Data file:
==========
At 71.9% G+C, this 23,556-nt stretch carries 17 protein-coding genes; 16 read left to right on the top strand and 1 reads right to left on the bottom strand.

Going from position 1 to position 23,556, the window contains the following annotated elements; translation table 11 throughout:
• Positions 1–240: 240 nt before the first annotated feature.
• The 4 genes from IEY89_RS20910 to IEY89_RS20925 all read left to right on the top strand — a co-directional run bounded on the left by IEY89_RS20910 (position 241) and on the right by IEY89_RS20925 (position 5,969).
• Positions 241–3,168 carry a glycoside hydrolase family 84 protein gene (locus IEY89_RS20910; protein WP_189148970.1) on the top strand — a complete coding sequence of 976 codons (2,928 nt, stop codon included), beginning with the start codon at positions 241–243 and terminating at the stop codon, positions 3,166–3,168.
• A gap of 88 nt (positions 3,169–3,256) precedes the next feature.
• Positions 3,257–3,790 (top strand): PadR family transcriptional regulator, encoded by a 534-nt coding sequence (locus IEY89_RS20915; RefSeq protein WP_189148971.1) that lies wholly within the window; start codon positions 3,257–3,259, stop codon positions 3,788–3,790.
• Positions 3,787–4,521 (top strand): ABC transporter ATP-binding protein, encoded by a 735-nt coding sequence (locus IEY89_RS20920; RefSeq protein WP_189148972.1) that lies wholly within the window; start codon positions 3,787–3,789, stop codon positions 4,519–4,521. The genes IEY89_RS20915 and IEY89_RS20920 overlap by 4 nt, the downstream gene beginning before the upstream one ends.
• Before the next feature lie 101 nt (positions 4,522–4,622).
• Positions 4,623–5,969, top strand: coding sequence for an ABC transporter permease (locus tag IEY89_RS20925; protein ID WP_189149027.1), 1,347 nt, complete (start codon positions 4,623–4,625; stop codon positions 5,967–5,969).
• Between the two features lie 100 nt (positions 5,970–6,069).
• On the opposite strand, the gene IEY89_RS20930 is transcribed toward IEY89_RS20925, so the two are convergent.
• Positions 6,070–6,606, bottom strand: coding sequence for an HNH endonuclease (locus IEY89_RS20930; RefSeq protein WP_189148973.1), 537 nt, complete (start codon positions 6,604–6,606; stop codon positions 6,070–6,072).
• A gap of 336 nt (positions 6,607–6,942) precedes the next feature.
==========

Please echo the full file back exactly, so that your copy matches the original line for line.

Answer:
At 71.9% G+C, this 23,556-nt stretch carries 17 protein-coding genes; 16 read left to right on the top strand and 1 reads right to left on the bottom strand.

Going from position 1 to position 23,556, the window contains the following annotated elements; translation table 11 throughout:
• Positions 1–240: 240 nt before the first annotated feature.
• The 4 genes from IEY89_RS20910 to IEY89_RS20925 all read left to right on the top strand — a co-directional run bounded on the left by IEY89_RS20910 (position 241) and on the right by IEY89_RS20925 (position 5,969).
• Positions 241–3,168 carry a glycoside hydrolase family 84 protein gene (locus IEY89_RS20910; protein WP_189148970.1) on the top strand — a complete coding sequence of 976 codons (2,928 nt, stop codon included), beginning with the start codon at positions 241–243 and terminating at the stop codon, positions 3,166–3,168.
• A gap of 88 nt (positions 3,169–3,256) precedes the next feature.
• Positions 3,257–3,790 (top strand): PadR family transcriptional regulator, encoded by a 534-nt coding sequence (locus IEY89_RS20915; RefSeq protein WP_189148971.1) that lies wholly within the window; start codon positions 3,257–3,259, stop codon positions 3,788–3,790.
• Positions 3,787–4,521 (top strand): ABC transporter ATP-binding protein, encoded by a 735-nt coding sequence (locus IEY89_RS20920; RefSeq protein WP_189148972.1) that lies wholly within the window; start codon positions 3,787–3,789, stop codon positions 4,519–4,521. The genes IEY89_RS20915 and IEY89_RS20920 overlap by 4 nt, the downstream gene beginning before the upstream one ends.
• Before the next feature lie 101 nt (positions 4,522–4,622).
• Positions 4,623–5,969, top strand: coding sequence for an ABC transporter permease (locus tag IEY89_RS20925; protein ID WP_189149027.1), 1,347 nt, complete (start codon positions 4,623–4,625; stop codon positions 5,967–5,969).
• Between the two features lie 100 nt (positions 5,970–6,069).
• On the opposite strand, the gene IEY89_RS20930 is transcribed toward IEY89_RS20925, so the two are convergent.
• Positions 6,070–6,606, bottom strand: coding sequence for an HNH endonuclease (locus IEY89_RS20930; RefSeq protein WP_189148973.1), 537 nt, complete (start codon positions 6,604–6,606; stop codon positions 6,070–6,072).
• A gap of 336 nt (positions 6,607–6,942) precedes the next feature.